Yes some cars do seem to be cursed and attract people running into them. My wife’s current car seems to be one of those. Last year she was hit in the rear twice by the same inattentive driver and then last night she got clipped in the front end and this one I think is going to total the car too. Sad because she really liked that car and I looked for some time to find one with the desired options, color and at a good price. That time I could wait until we found the exact right car but this time I fear we will be stuck and have to choose what ever is close that we can find w/o looking for months.
Can you at least give us a clue to what car you’ll show us next? Is it an suv, coupe, sedan, van? American, European, Korean, or Japanese brand?
We have a local company that picks up lab samples from medical offices. Their Versas have cable ties around each spoke of the wheel cover.
I have rented Versa Notes twice. I am 6′ 2” with a long spine. These have plenty of head room. The last rental was in Northeast Ohio for a February funeral. Two degrees and eight inches of snow. The heater was good. The CVT was not a factor with the snow. It did well with its standard tires, and I hadn’t driven in snow since 1998.
Re: cable ties holding the wheelcovers on
You’ll see all the law enforcement Crown Vics with the wheel covers held on by black cable ties. Apparently all the fleet management offices got tired of buying new wheel covers!
The first gen Versa hatchback report relates well with the Renault 16 one above. Renault and Nissan have a relationship and at that time the head of Nissan design was French. It’s pretty obvious. Also check out the Quest. They have a lot in common, although for various reasons the Quest was less, not more practical than the competition.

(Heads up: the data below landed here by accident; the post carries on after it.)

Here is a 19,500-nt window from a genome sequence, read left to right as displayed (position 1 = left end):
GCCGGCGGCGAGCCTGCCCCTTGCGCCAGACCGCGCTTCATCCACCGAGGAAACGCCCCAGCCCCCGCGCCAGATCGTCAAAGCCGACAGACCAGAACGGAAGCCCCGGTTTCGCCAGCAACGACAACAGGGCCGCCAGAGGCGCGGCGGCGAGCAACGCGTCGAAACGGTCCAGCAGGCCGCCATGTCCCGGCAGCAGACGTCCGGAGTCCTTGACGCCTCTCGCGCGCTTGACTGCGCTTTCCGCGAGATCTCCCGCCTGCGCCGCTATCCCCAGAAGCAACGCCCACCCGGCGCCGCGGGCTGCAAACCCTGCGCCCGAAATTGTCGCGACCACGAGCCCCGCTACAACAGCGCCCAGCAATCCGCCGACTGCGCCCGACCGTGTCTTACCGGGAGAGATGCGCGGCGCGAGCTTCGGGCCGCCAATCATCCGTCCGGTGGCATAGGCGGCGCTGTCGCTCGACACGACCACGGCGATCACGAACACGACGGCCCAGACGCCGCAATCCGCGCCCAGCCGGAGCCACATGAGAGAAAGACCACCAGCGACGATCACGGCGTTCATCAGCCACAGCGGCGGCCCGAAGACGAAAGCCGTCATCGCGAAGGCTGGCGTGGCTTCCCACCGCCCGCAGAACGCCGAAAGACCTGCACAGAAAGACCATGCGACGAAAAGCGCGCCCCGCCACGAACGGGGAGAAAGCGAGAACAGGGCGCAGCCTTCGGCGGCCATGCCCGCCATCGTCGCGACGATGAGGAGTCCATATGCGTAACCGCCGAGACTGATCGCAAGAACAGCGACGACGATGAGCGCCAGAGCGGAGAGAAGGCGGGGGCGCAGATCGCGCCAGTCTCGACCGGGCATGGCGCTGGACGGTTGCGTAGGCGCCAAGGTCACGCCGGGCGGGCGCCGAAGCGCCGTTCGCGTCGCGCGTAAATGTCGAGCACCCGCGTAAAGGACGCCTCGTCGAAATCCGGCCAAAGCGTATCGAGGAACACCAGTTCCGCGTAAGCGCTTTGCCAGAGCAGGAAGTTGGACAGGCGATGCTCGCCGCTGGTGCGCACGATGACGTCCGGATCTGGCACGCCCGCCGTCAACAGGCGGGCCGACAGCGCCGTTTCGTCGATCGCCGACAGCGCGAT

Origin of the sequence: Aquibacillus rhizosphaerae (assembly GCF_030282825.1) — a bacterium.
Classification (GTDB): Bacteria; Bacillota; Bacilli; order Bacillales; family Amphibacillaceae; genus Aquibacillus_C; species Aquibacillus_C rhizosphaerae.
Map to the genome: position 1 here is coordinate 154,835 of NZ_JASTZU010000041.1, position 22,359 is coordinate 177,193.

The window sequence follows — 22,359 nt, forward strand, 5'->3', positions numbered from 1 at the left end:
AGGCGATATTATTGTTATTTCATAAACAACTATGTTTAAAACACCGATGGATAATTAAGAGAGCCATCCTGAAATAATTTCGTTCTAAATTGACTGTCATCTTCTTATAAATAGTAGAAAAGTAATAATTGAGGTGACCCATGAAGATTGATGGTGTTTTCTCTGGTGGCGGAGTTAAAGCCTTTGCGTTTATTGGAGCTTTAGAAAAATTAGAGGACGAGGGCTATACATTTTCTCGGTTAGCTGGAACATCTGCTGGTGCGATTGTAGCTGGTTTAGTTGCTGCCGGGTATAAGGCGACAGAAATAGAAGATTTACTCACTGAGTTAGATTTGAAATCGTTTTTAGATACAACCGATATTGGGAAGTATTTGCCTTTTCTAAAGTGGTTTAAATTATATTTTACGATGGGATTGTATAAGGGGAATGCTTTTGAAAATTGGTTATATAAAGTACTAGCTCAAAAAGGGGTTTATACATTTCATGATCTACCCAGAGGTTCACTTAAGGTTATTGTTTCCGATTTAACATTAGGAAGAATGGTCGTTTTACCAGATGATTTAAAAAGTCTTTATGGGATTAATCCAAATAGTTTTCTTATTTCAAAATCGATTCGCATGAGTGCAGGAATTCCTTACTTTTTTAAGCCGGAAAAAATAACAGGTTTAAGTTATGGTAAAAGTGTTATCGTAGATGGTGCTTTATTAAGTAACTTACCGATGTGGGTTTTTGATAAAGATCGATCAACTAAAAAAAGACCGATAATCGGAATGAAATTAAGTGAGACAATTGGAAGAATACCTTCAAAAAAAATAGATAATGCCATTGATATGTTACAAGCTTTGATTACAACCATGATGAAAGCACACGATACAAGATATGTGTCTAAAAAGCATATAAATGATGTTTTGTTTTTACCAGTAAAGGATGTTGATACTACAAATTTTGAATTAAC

The Versa has some of that French practicality (maximum interior cubic feet) with somewhat awkward but artistic exterior. The interior also reflects some unique artistry. It feels much more mid century modern than the competition to me. The Quest is even more arty inside.
The Versa platform was from some Renault, probably the Clio. So better ride – maybe more wheel travel than the norm, and less precise darty handling than the competition.
This interior is the series 2 when they moved the instrument binnacle from the stupid but Citroenlike center position to the normal one behind the steering wheel. About the coolest minivan dash ever. Very designerly.
The original and more designerly minmod Quest interior. Note also the wide flatish Citroen Cactus style lounge chair front seats.
Yes, Renault owns a controlling share in Nissan.
This was the 1st brand new car I ever purchased. Loved it to start but ithe glamour quickly wore off. I’ve owned a lot of cars during my life but the Versa had the worst cloth along with the hottest interior I’ve come across. You had to take a pet roller to clean it. Vacuuming it would not work.
I never liked the styling of the Versa. It’s lame, and looked from the start too much like Renault cues applied to a Nissan. Reminded me of what was then the current Megane.
The Tiida does make for a great taxi! Rear legroom is impressive. When I take the share taxi here, I wish I get to take the Tiida.